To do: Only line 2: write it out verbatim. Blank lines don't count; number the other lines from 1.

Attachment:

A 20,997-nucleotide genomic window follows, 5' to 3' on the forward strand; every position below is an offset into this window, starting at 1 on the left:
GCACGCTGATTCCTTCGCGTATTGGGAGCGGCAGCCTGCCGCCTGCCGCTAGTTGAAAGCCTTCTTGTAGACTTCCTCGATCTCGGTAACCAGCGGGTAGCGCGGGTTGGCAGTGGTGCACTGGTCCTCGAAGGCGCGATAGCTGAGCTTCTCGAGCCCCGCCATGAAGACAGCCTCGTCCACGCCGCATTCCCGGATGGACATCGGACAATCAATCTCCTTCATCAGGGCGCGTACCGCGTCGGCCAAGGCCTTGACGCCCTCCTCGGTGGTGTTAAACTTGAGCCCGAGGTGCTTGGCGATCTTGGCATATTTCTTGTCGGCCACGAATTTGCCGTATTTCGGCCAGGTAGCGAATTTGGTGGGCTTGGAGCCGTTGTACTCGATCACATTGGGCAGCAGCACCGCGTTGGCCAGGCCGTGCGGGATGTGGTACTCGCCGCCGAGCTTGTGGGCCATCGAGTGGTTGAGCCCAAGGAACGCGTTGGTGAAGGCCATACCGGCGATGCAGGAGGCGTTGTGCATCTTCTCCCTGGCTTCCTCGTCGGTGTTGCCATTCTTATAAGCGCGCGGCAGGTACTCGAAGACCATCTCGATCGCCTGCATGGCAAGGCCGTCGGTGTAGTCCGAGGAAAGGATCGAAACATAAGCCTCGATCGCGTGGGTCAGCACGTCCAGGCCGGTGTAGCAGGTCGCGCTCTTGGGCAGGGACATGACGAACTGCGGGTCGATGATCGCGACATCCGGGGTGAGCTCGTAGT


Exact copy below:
GCACGCTGATTCCTTCGCGTATTGGGAGCGGCAGCCTGCCGCCTGCCGCTAGTTGAAAGCCTTCTTGTAGACTTCCTCGATCTCGGTAACCAGCGGGTAGCGCGGGTTGGCAGTGGTGCACTGGTCCTCGAAGGCGCGATAGCTGAGCTTCTCGAGCCCCGCCATGAAGACAGCCTCGTCCACGCCGCATTCCCGGATGGACATCGGACAATCAATCTCCTTCATCAGGGCGCGTACCGCGTCGGCCAAGGCCTTGACGCCCTCCTCGGTGGTGTTAAACTTGAGCCCGAGGTGCTTGGCGATCTTGGCATATTTCTTGTCGGCCACGAATTTGCCGTATTTCGGCCAGGTAGCGAATTTGGTGGGCTTGGAGCCGTTGTACTCGATCACATTGGGCAGCAGCACCGCGTTGGCCAGGCCGTGCGGGATGTGGTACTCGCCGCCGAGCTTGTGGGCCATCGAGTGGTTGAGCCCAAGGAACGCGTTGGTGAAGGCCATACCGGCGATGCAGGAGGCGTTGTGCATCTTCTCCCTGGCTTCCTCGTCGGTGTTGCCATTCTTATAAGCGCGCGGCAGGTACTCGAAGACCATCTCGATCGCCTGCATGGCAAGGCCGTCGGTGTAGTCCGAGGAAAGGATCGAAACATAAGCCTCGATCGCGTGGGTCAGCACGTCCAGGCCGGTGTAGCAGGTCGCGCTCTTGGGCAGGGACATGACGAACTGCGGGTCGATGATCGCGACATCCGGGGTGAGCTCGTAGT